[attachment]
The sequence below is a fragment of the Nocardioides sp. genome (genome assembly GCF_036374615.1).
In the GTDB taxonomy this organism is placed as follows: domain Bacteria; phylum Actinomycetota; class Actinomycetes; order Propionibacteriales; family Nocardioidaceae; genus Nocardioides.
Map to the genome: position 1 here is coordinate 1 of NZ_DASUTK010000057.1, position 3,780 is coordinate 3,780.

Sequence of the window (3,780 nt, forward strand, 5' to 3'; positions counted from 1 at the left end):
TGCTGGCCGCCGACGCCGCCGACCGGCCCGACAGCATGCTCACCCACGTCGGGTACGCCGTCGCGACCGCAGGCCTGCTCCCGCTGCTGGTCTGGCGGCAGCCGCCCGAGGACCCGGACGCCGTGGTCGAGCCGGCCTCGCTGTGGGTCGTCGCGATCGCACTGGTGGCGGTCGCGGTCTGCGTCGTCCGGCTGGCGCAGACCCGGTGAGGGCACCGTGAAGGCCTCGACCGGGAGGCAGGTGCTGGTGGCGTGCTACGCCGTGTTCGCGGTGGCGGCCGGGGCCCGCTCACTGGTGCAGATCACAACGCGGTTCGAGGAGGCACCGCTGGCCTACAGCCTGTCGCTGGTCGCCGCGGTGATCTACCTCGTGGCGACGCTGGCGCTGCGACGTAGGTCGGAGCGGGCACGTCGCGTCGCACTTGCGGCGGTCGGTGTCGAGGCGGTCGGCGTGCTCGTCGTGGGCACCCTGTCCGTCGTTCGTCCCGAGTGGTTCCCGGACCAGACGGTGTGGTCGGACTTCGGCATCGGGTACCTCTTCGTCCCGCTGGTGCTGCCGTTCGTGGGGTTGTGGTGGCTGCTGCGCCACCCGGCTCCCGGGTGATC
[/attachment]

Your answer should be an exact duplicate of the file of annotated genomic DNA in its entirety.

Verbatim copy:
The sequence below is a fragment of the Nocardioides sp. genome (genome assembly GCF_036374615.1).
In the GTDB taxonomy this organism is placed as follows: domain Bacteria; phylum Actinomycetota; class Actinomycetes; order Propionibacteriales; family Nocardioidaceae; genus Nocardioides.
Map to the genome: position 1 here is coordinate 1 of NZ_DASUTK010000057.1, position 3,780 is coordinate 3,780.

Sequence of the window (3,780 nt, forward strand, 5' to 3'; positions counted from 1 at the left end):
TGCTGGCCGCCGACGCCGCCGACCGGCCCGACAGCATGCTCACCCACGTCGGGTACGCCGTCGCGACCGCAGGCCTGCTCCCGCTGCTGGTCTGGCGGCAGCCGCCCGAGGACCCGGACGCCGTGGTCGAGCCGGCCTCGCTGTGGGTCGTCGCGATCGCACTGGTGGCGGTCGCGGTCTGCGTCGTCCGGCTGGCGCAGACCCGGTGAGGGCACCGTGAAGGCCTCGACCGGGAGGCAGGTGCTGGTGGCGTGCTACGCCGTGTTCGCGGTGGCGGCCGGGGCCCGCTCACTGGTGCAGATCACAACGCGGTTCGAGGAGGCACCGCTGGCCTACAGCCTGTCGCTGGTCGCCGCGGTGATCTACCTCGTGGCGACGCTGGCGCTGCGACGTAGGTCGGAGCGGGCACGTCGCGTCGCACTTGCGGCGGTCGGTGTCGAGGCGGTCGGCGTGCTCGTCGTGGGCACCCTGTCCGTCGTTCGTCCCGAGTGGTTCCCGGACCAGACGGTGTGGTCGGACTTCGGCATCGGGTACCTCTTCGTCCCGCTGGTGCTGCCGTTCGTGGGGTTGTGGTGGCTGCTGCGCCACCCGGCTCCCGGGTGATC